JP Pritchard

Robo Texters Targeted by FCC #Hounews

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Telephone Consumer Protection Act of 1991 is updated to include spam text messages Photo Credit: Slate.com

Telephone Consumer Protection Act of 1991 is updated to include spam text messages
Photo Credit: Slate.com

If you get a spam-text over the next few days, it won’t be from Radio-One, the parent company of News92FM. And if you do, the FCC can fine the miscreant robo-texter up to $1,500 per message.
Per person.

The Telephone Consumer Protection Act of 1991 has been upgraded to include mobile technology, and for a time, prudent businesses are suspending telemarketing operations. “The new rules that have taken effect are mainly targeted at automated telemarketing calls and recorded voice robo-calls to mobile phones,” says Radio-One Sr. VP of Interactive Local, Dan Shelley. “Almost as an after-thought, the rule also mentions text-messages,” he says.

Now that the Government’s re-opened for business, the Federal Communications Commission has the authority to levy a fine to the telemarketer or the texter, of between $500 and $1,500 per message. “If a marketer robo-calls 1,000 people, they could be liable for 15-hundred bucks, per-person, for that message,” Shelley says.”

The law was an Act of Congress 22-years ago, originally designed to guard against the misuse of telemarketing. “I understand the intent of the rules,” says Shelley. “I think it provides great protection to consumers from those un-solicited, un-wanted robo calls, in particular on cell phones–I mean, what’s more annoying than being telemarketed on your cell phone?”

Shelley says Radio-One has never sent un-solicited sponsored text messages to anyone. “We’ve only sent them to people who signed up for them in the past.” he says. With the new rules change, the company must now regain permissions from listeners to receive advertiser-sponsored text messages, and that’s put a temporary crimp in business. “We’re losing a little bit of revenue at the moment to comply with this new rule, because of all the bad guys out there who’ve been abusing people and invading their privacy,” says Shelley.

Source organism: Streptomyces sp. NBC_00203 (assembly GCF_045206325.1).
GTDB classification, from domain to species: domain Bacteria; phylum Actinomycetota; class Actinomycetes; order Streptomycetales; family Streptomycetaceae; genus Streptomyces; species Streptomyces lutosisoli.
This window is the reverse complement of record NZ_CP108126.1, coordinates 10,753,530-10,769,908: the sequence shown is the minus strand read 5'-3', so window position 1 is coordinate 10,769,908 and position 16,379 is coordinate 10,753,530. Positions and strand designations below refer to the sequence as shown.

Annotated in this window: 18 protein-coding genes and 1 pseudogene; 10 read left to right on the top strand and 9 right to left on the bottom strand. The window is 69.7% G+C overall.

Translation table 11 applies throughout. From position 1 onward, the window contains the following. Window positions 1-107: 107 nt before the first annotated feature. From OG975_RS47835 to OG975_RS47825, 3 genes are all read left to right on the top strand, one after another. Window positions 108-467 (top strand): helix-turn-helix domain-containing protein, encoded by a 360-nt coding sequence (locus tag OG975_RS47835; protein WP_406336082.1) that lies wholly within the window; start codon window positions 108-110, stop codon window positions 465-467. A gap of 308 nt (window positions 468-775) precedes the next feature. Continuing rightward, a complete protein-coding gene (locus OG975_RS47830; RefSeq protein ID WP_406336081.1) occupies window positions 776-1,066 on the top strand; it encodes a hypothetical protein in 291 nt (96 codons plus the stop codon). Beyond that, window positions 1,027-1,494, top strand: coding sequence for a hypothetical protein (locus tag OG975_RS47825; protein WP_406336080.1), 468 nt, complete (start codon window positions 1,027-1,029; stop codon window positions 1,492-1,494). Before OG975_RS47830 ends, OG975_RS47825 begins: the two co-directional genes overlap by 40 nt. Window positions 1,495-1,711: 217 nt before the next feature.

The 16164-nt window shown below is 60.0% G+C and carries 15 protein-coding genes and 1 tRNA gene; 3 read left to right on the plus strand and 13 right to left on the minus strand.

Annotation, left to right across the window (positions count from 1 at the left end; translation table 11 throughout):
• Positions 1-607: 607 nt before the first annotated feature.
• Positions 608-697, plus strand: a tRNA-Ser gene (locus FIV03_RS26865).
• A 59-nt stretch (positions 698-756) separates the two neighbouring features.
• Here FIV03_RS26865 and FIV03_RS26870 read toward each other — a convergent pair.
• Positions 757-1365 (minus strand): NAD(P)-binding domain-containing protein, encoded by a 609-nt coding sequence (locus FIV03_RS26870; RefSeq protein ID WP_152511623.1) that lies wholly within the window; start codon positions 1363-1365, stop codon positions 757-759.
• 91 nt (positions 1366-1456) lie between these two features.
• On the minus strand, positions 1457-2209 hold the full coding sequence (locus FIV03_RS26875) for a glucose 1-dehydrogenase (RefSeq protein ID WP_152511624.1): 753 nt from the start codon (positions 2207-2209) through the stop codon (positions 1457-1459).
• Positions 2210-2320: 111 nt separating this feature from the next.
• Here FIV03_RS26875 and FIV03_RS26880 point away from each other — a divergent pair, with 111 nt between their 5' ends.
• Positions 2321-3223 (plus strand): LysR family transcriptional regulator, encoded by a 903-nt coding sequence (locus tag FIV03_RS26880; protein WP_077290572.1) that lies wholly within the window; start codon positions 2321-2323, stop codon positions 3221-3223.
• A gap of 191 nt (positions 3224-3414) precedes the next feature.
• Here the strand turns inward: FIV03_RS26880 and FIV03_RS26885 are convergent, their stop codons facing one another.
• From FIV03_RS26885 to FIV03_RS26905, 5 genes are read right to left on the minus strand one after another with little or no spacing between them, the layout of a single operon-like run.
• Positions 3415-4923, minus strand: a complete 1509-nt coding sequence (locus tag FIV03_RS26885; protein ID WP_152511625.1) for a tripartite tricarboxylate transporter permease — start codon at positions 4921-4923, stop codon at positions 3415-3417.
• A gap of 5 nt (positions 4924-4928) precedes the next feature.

How much business?
“I could tell you that, but I’d have to kill you,” Shelley says, since that’s proprietary information.

Violators to the revised FCC Rules can be fined up to $1,500 Photo Credit: MobileMarketingWatch.com

Violators of revised FCC Rules can be fined up to $1,500
Photo Credit: MobileMarketingWatch.com

Until the law’s revisions are fully understood, Radio-One is playing it safe. “We have stopped sending sponsored text-messages to our listeners, who had previously signed up for them, until we are clear from a legal perspective about how to proceed to get back into that business,” Shelley says.

Does this mean no more unwanted calls from “Ann in Account Services?”
“That’s right–unless you’ve asked Ann to call you,” Shelley says.

LISTEN HERE TO DAN SHELLEY’s COMMENTS:





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